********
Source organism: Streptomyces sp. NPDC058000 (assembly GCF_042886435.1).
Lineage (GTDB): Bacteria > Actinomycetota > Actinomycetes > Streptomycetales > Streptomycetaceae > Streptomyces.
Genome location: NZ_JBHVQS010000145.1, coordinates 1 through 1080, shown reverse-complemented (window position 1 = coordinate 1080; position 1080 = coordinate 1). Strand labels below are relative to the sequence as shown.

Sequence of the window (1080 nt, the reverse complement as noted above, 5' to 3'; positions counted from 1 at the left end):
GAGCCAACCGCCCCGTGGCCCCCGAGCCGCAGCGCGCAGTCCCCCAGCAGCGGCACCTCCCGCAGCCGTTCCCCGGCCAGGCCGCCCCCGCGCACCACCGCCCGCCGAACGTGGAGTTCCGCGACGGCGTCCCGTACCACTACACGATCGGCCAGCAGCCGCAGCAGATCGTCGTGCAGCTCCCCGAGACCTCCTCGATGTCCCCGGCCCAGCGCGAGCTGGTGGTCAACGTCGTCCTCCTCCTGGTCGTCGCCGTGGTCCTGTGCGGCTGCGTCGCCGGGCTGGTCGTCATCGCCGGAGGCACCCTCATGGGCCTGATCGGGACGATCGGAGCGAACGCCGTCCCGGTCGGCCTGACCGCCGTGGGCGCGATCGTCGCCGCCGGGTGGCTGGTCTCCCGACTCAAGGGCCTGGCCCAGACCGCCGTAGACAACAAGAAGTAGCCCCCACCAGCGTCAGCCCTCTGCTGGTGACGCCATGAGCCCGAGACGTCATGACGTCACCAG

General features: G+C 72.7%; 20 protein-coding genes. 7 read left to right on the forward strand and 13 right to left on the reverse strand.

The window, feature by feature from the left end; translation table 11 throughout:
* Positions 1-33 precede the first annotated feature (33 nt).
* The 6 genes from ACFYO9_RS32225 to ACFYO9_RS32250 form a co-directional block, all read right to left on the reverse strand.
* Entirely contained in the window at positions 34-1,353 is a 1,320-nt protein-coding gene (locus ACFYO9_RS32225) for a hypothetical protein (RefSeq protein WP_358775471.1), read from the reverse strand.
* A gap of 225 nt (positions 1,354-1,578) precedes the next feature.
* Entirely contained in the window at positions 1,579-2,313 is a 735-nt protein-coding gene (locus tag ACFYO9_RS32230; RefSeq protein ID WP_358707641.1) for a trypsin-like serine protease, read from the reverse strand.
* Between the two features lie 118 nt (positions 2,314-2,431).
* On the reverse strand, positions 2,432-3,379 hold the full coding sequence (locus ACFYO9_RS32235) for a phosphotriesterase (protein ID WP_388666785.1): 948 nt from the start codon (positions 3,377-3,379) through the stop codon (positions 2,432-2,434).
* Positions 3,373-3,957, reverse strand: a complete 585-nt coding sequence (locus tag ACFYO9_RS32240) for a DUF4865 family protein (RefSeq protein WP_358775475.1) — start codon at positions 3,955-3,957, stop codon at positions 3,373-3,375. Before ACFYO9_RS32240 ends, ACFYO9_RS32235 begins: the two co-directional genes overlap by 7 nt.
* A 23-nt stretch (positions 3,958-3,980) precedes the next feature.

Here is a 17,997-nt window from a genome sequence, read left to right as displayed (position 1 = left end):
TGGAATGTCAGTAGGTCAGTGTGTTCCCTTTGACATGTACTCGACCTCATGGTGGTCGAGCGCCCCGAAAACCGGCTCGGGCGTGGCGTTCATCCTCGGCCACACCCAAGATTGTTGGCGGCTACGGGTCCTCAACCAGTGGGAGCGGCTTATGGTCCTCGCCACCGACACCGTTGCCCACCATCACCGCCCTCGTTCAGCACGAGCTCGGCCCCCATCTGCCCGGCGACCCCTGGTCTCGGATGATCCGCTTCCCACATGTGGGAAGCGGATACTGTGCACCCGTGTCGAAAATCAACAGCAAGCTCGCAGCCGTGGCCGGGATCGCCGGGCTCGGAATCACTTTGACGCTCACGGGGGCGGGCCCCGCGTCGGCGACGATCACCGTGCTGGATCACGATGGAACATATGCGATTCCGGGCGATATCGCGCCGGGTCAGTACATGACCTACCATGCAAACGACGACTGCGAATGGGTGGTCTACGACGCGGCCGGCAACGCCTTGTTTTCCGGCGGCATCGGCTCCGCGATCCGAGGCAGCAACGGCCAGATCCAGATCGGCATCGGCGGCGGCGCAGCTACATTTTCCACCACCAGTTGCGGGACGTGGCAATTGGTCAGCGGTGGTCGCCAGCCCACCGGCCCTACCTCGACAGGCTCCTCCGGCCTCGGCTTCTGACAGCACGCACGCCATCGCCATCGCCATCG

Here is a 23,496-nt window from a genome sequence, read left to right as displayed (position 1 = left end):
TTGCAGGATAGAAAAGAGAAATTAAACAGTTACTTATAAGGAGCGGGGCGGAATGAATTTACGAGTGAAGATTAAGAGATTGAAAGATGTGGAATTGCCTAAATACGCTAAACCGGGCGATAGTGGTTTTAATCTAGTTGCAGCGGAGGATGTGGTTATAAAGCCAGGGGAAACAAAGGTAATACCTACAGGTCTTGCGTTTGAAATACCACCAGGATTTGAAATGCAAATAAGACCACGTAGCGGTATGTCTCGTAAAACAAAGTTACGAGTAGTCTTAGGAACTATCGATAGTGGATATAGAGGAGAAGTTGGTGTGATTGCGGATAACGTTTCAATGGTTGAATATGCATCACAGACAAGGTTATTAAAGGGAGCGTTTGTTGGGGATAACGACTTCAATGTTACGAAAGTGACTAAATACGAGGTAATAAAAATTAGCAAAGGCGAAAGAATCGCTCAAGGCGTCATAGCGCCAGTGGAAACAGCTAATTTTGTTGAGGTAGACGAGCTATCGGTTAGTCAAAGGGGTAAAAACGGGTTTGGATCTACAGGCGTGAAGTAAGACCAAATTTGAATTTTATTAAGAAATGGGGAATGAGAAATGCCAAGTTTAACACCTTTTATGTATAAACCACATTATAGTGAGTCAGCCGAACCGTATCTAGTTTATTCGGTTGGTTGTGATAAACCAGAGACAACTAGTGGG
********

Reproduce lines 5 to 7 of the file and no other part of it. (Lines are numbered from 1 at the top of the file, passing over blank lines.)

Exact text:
GAGCCAACCGCCCCGTGGCCCCCGAGCCGCAGCGCGCAGTCCCCCAGCAGCGGCACCTCCCGCAGCCGTTCCCCGGCCAGGCCGCCCCCGCGCACCACCGCCCGCCGAACGTGGAGTTCCGCGACGGCGTCCCGTACCACTACACGATCGGCCAGCAGCCGCAGCAGATCGTCGTGCAGCTCCCCGAGACCTCCTCGATGTCCCCGGCCCAGCGCGAGCTGGTGGTCAACGTCGTCCTCCTCCTGGTCGTCGCCGTGGTCCTGTGCGGCTGCGTCGCCGGGCTGGTCGTCATCGCCGGAGGCACCCTCATGGGCCTGATCGGGACGATCGGAGCGAACGCCGTCCCGGTCGGCCTGACCGCCGTGGGCGCGATCGTCGCCGCCGGGTGGCTGGTCTCCCGACTCAAGGGCCTGGCCCAGACCGCCGTAGACAACAAGAAGTAGCCCCCACCAGCGTCAGCCCTCTGCTGGTGACGCCATGAGCCCGAGACGTCATGACGTCACCAG

General features: G+C 72.7%; 20 protein-coding genes. 7 read left to right on the forward strand and 13 right to left on the reverse strand.

The window, feature by feature from the left end; translation table 11 throughout: